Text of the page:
The premier also appreciated the US's resolve not to allow the use of Afghan soil against Pakistan. They then would return to their safe havens in Pakistan, where they have had a long-standing relationship with the ISI, Islamabad's intelligence agency.
A day before the Mattis arrived in Islamabad, Central Intelligence Agency Director Mike Pompeo had warned Pakistan that if it does not eliminate the alleged safe havens inside its territory, the U.S. would do "everything we can" to destroy them.
In brief comments before their meeting began, Pakistan Prime Minister Shahid Khaqan Abbasi said his country is committed to the war on terror and shares the same common objectives as the U.S.
Since the start of the war in Afghanistan, militants in Pakistan have crossed the mountainous and ill-defined border to wage attacks against U.S., Afghan and allied forces.
Asked if he was going to press the Pakistani leaders to take more action against the insurgents, Mattis said: "That's not the way I deal with issues".
Last week, United States and North Atlantic Treaty Organisation forces commander in Afghanistan General John Nicholson alleged Pakistan had not taken steps against the terrorists to satisfy Washington. The White House said the release could have repercussions for US-Pakistan relations.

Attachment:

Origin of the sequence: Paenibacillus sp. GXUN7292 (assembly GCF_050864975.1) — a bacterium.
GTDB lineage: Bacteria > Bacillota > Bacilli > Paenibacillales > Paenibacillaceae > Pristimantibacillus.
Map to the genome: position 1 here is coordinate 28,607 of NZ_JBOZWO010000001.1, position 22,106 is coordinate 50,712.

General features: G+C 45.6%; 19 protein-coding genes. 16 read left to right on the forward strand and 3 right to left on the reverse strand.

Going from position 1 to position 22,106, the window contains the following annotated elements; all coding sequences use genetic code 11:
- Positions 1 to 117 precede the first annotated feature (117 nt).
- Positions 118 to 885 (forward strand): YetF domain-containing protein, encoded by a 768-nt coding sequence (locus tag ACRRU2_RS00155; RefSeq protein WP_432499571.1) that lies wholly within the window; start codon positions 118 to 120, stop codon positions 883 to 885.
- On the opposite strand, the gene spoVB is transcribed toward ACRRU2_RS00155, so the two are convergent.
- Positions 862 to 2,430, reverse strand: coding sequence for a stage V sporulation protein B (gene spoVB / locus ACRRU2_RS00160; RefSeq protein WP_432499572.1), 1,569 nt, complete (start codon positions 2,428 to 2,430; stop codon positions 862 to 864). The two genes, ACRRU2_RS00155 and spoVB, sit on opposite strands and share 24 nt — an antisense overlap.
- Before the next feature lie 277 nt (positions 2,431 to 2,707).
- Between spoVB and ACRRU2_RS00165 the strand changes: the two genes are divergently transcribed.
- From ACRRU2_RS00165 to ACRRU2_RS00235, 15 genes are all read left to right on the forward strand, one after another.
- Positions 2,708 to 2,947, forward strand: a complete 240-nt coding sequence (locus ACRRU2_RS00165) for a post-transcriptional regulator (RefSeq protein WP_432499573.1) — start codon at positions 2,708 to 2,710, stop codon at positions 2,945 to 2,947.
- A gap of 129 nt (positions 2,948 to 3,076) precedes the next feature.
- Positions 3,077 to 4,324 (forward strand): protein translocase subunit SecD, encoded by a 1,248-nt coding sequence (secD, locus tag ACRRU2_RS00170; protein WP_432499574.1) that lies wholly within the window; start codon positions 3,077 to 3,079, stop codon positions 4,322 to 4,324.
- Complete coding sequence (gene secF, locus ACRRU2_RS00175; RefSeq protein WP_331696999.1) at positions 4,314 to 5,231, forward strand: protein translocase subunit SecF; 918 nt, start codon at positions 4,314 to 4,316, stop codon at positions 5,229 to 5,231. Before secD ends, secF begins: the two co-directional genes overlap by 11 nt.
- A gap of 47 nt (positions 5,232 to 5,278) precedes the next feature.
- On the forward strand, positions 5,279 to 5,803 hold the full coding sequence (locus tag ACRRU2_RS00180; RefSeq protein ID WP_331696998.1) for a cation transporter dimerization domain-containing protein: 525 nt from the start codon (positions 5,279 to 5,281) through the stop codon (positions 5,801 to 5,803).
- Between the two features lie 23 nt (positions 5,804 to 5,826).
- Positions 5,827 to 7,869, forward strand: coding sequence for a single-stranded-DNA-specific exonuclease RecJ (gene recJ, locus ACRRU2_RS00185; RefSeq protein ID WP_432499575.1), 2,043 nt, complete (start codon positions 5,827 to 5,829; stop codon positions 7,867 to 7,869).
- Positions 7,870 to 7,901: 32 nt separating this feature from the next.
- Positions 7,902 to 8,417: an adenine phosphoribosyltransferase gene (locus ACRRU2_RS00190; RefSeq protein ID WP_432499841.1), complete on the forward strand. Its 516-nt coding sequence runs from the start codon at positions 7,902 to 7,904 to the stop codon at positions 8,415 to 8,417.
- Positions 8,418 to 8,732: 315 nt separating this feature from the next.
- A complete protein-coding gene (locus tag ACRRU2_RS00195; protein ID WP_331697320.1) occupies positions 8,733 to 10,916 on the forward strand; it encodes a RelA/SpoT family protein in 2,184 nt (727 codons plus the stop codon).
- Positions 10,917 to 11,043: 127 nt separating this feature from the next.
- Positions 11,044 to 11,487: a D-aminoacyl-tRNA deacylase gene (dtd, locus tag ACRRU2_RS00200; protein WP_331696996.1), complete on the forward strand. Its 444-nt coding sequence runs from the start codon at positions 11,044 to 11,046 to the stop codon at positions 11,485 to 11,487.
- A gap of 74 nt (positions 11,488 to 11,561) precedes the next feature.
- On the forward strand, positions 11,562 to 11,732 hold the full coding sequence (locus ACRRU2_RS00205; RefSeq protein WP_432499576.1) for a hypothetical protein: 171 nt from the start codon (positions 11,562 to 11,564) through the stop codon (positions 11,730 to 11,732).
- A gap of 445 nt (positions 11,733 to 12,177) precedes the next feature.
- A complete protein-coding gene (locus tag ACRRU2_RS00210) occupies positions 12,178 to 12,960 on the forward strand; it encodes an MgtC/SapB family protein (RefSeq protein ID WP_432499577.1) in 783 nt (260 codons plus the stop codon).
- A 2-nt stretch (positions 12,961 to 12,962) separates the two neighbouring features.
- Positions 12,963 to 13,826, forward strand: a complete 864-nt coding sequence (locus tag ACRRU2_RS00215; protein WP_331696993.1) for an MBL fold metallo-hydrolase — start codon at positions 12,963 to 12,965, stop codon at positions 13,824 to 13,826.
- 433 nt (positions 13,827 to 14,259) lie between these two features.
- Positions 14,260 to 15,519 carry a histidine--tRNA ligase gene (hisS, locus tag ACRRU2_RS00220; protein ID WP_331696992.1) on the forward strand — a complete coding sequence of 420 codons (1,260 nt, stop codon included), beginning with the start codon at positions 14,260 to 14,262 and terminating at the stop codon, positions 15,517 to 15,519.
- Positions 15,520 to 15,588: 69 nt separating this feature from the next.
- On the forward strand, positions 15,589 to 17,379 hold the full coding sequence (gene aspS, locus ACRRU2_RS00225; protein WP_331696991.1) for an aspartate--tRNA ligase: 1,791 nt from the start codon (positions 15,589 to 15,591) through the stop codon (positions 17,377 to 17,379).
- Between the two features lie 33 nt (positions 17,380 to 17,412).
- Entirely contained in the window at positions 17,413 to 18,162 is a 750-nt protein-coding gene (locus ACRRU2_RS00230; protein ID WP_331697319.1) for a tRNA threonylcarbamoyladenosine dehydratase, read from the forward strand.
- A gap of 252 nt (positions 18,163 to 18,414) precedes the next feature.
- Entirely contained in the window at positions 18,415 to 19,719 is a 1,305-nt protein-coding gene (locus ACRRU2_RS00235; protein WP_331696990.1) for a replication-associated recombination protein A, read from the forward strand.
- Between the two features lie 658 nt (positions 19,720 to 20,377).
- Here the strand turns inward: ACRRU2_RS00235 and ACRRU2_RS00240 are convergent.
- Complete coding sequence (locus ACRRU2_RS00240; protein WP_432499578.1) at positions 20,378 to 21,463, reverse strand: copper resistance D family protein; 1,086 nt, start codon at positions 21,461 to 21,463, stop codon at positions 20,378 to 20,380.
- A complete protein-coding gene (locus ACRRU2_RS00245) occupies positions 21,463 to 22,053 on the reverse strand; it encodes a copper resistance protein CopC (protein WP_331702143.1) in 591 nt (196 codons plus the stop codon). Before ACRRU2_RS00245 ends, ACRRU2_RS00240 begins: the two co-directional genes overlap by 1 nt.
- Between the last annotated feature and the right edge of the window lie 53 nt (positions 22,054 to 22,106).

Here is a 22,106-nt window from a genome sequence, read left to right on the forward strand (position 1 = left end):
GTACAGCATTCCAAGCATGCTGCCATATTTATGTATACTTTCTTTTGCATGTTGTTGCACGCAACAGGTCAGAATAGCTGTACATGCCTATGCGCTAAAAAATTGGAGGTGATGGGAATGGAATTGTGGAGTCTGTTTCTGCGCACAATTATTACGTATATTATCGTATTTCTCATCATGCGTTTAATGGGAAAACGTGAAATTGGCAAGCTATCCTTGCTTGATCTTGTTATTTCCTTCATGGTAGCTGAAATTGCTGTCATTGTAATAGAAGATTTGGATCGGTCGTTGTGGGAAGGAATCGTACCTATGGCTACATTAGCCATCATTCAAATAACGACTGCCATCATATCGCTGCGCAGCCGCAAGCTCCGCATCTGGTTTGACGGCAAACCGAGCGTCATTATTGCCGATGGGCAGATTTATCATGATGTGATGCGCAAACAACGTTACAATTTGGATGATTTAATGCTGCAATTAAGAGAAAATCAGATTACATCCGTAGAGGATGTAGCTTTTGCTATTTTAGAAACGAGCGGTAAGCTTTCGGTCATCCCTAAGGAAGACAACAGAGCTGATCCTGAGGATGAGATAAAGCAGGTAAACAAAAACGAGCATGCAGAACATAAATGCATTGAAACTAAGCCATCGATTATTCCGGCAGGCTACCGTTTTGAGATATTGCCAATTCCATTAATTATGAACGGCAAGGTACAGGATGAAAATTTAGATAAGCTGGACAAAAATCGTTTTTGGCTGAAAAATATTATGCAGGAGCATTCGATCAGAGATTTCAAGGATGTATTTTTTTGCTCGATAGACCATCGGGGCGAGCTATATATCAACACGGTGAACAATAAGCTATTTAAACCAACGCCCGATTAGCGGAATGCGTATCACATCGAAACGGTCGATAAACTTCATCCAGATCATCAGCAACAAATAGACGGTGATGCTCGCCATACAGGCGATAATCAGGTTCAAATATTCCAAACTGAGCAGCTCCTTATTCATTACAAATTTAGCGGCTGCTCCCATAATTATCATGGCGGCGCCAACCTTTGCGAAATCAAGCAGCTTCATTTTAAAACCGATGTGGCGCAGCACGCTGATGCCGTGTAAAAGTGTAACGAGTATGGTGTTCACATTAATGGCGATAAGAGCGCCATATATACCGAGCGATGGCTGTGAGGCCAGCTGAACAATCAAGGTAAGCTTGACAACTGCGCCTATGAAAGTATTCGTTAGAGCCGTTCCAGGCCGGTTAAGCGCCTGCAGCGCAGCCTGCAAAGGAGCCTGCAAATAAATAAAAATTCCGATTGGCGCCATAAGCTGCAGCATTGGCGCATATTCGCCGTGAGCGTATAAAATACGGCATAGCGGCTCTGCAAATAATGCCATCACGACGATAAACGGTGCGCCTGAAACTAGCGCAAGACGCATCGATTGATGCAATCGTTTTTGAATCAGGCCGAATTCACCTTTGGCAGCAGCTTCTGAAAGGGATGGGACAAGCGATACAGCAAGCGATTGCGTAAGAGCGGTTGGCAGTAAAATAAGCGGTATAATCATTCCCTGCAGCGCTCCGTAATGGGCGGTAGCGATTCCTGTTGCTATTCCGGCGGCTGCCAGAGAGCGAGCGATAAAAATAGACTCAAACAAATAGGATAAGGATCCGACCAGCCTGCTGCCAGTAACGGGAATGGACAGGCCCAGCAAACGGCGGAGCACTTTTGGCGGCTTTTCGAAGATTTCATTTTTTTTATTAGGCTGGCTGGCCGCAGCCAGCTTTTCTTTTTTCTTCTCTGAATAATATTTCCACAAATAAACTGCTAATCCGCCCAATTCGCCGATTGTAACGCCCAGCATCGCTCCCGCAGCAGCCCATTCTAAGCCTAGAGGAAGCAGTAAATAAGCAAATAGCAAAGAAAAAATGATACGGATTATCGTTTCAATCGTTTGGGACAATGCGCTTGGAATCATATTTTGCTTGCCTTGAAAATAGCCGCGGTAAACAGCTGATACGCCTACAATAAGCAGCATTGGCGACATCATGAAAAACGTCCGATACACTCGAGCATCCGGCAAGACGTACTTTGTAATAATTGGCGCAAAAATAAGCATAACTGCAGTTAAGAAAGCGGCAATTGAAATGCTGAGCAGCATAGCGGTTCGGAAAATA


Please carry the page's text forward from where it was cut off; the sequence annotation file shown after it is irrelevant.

Mattis' trip to Pakistan comes at the end of a short trip to the region, including stops in Egypt, Jordan and Kuwait.
"I think for Pakistan, the timing is very bad".
"Pakistan is genuinely concerned", he said.
The US is also furious over the release of Jamaat-ud Dawa chief Hafiz Saeed - whom the US and India accuse of masterminding the 2008 Mumbai attacks that killed 166 people.
"Mattis stated that the goal of his visit was to find common grounds in order to create a positive, consistent and long term relationship with Pakistan", the statement said.
A statement from Abbasi's office said the prime minister talked about recent counterterrorism operations and said Pakistan "would continue to conduct intelligence-based operations all over the country".
He reiterated there were "no safe havens in Pakistan" and the entire nation was committed to its resolve on eradicating terrorism once and for all in all its forms and manifestations.
"[The] forum also discussed regional and internal security situation with specific reference to Afghanistan", said the ISPR handout.
"The Secretary emphasized the vital role that Pakistan can play in working with the United States and others to facilitate a peace process in Afghanistan that brings stability and security to the region", the statement said.
In a blunt assessment early last week, Gen. John Nicholson, the top USA commander in Afghanistan, said there have been no changes in Pakistan's support for militant networks. He said that Pakistan had done much more than its due share despite capacity constraints but will remain committed for peace as a responsible member of the global community.
Gen Mattis expressed his respect for Pakistan Armed Forces and the effective operations undertaken against terrorists. He assured the COAS that U.S. was ready to play its role in addressing Pakistan's legitimate concerns, saying that his aim was not to make demands but find common grounds to work together. "We have eliminated safe havens from Pakistan's soil but are prepared to look into the possibility of miscreants exploiting Pakistan's hospitality to the Afghan refugees to the detriment of our Afghan brothers", he said.